I'm sure their brain is now working overtime though, so soon they will be here as they will find a way to bash Thai immigration

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4 minutes ago, ThePioneer said:

I notice the usual Thai bashers from the threads where immigration has arrested some people with false passports, are missing from this thread.

 

I'm sure their brain is now working overtime though, so soon they will be here as they will find a way to bash Thai immigration

It certainly made me understand better why biometric systems got installed hastily, i have to admit.

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4 hours ago, tgw said:

there are still many passports in circulation that don't support biometrics

True, but you only get to cross once with any given passport, at which point, your biometrics are recorded. Then your biometrics are in the system and attached to the passport that you used. Future crossings with a different passport will be a problem.

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9 hours ago, timendres said:

True, but you only get to cross once with any given passport, at which point, your biometrics are recorded. Then your biometrics are in the system and attached to the passport that you used. Future crossings with a different passport will be a problem.

I will have plenty of problems then...

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15 hours ago, MadMuhammad said:

Gives a different slant to the government crackdowns on immigration and why it’s getting more and more strict now. 

I’d much rather a few more difficulties than have criminals and terrorists running around easily 

 

Only problem is there is a rather significant number of ahem 'dark influences' that exist within the immigration and law enforcement agencies in Thailand that means criminals and terrorists can still run around freely if they are willing to pay for the privilege. But an 80 yr old retiree from Devon will still be subject to the expectation that he continually self reports his location.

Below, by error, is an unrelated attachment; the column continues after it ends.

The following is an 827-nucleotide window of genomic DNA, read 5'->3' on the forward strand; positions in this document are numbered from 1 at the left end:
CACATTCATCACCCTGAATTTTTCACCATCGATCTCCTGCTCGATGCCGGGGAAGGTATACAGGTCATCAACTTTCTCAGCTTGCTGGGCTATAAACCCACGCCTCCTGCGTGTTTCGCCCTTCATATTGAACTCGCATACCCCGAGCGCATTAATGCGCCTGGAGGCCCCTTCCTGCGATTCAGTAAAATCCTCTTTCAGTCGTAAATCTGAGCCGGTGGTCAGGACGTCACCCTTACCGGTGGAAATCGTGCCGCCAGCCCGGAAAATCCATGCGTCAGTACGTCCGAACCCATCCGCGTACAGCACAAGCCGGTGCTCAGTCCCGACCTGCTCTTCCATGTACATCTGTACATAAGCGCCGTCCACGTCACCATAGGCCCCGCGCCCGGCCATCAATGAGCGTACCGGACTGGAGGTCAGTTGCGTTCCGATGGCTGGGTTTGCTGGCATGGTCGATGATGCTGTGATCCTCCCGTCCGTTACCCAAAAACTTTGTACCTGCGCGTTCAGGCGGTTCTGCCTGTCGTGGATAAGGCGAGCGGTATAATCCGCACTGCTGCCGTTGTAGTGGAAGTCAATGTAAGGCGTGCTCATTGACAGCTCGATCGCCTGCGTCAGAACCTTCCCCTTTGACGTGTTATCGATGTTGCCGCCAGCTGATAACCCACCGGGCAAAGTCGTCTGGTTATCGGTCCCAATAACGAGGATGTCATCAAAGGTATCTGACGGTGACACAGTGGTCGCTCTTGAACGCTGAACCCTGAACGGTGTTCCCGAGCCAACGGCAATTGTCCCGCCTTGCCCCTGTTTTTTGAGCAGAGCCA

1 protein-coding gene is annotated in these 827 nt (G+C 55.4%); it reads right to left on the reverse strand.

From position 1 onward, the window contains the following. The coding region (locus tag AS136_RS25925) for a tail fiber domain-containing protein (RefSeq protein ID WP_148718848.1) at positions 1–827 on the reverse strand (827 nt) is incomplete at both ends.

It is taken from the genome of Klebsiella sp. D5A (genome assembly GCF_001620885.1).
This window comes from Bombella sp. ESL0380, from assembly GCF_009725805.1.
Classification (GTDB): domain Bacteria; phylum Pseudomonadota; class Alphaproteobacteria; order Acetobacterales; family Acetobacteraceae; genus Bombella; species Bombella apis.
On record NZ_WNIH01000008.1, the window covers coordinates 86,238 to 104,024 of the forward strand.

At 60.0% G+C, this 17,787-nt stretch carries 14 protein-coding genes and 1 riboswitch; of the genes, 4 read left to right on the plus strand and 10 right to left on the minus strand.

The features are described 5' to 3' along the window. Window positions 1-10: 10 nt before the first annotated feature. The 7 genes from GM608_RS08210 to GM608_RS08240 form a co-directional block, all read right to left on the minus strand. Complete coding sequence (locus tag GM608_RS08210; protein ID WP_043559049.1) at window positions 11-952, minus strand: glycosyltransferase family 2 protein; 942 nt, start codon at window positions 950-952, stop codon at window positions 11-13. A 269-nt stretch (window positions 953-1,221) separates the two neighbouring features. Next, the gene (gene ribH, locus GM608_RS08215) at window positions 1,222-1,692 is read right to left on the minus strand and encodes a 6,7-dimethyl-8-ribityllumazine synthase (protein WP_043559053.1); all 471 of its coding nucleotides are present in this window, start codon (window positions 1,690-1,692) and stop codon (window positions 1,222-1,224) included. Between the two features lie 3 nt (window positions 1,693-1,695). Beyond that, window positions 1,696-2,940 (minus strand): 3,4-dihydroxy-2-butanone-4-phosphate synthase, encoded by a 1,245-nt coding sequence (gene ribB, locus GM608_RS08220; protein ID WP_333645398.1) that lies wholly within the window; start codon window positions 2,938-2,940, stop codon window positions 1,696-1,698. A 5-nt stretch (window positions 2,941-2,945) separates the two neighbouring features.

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3 minutes ago, jonclark said:

 

Only problem is there is a rather significant number of ahem 'dark influences' that exist within the immigration and law enforcement agencies in Thailand that means criminals and terrorists can still run around freely if they are willing to pay for the privilege. But an 80 yr old retiree from Devon will still be subject to the expectation that he continually self reports his location.  

The unfortunate cost of being legit living in a country where money talks. I agree the system is broken but they’re trying to move in the right direction. 

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16 hours ago, sfokevin said:

Kudos to the Boys in Brown for their crack detective work!...

Not a really fair comment,only part of te text quoted .

Your sarcasm is not justified unless you give kudos to the police and immigration 'elsewhere;

who did not catch him either.!!

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11 minutes ago, MadMuhammad said:

The unfortunate cost of being legit living in a country where money talks. I agree the system is broken but they’re trying to move in the right direction. 

 I am glad that you that they are moving in the right direction. I am slightly less positive about what exactly it is they are trying to do.  I feel the current system is based on inefficiencies, complacency and money (fees, fines, other costs - call it what you will).IMHO the whole system needs to be scrapped and a new modern system that includes longer stay visas - 5, 10 20 years, -  criminal checks for visa applications, and longer processing times would allow people to be more effectively screened and once screened they can get on with their lives and that ultimately benefits the Thailand. If Thai residents are secure and can put down roots, they will invest in property, businesses and people and that is a positive.  The utter waste of manpower at immigration constantly processing visas/re entry permits / TM (choose a number) cards is mind boggling. Reallocating that manpower to the ports of entry and proactively searching for unwanted people makes Thailand safer - like in the OP. 

 

Sorry...off on a tangent there. 

 

 

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18 minutes ago, MadMuhammad said:

they’re trying to move in the right direction.

Actually not. They're simply consolidating their power and continuing to act without impunity, in an obvious way, even to publicly exonerate the inexorable - someone who served lengthy prison time on serious drug charges recently, the superficial lies in the face of undisputed evidence just reminds us of the face of the people in the cabinet.